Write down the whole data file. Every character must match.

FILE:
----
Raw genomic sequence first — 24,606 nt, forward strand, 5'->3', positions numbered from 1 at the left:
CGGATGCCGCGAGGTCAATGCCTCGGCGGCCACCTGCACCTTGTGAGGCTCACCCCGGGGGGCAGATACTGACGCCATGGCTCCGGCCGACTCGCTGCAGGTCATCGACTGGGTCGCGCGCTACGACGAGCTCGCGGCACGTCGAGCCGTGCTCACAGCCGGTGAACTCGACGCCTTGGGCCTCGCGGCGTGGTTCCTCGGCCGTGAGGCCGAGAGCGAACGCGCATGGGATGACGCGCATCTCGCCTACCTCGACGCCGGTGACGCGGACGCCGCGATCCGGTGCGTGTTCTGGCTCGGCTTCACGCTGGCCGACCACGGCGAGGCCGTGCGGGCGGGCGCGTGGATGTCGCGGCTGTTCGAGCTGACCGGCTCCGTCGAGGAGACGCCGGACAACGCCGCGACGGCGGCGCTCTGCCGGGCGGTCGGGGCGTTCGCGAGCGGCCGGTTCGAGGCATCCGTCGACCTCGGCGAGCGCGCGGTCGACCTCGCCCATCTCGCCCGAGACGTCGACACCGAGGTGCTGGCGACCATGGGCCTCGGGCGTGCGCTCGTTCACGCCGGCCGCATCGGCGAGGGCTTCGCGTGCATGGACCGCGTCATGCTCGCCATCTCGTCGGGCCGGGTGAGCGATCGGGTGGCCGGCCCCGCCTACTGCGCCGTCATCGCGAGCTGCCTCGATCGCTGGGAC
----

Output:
Raw genomic sequence first — 24,606 nt, forward strand, 5'->3', positions numbered from 1 at the left:
CGGATGCCGCGAGGTCAATGCCTCGGCGGCCACCTGCACCTTGTGAGGCTCACCCCGGGGGGCAGATACTGACGCCATGGCTCCGGCCGACTCGCTGCAGGTCATCGACTGGGTCGCGCGCTACGACGAGCTCGCGGCACGTCGAGCCGTGCTCACAGCCGGTGAACTCGACGCCTTGGGCCTCGCGGCGTGGTTCCTCGGCCGTGAGGCCGAGAGCGAACGCGCATGGGATGACGCGCATCTCGCCTACCTCGACGCCGGTGACGCGGACGCCGCGATCCGGTGCGTGTTCTGGCTCGGCTTCACGCTGGCCGACCACGGCGAGGCCGTGCGGGCGGGCGCGTGGATGTCGCGGCTGTTCGAGCTGACCGGCTCCGTCGAGGAGACGCCGGACAACGCCGCGACGGCGGCGCTCTGCCGGGCGGTCGGGGCGTTCGCGAGCGGCCGGTTCGAGGCATCCGTCGACCTCGGCGAGCGCGCGGTCGACCTCGCCCATCTCGCCCGAGACGTCGACACCGAGGTGCTGGCGACCATGGGCCTCGGGCGTGCGCTCGTTCACGCCGGCCGCATCGGCGAGGGCTTCGCGTGCATGGACCGCGTCATGCTCGCCATCTCGTCGGGCCGGGTGAGCGATCGGGTGGCCGGCCCCGCCTACTGCGCCGTCATCGCGAGCTGCCTCGATCGCTGGGAC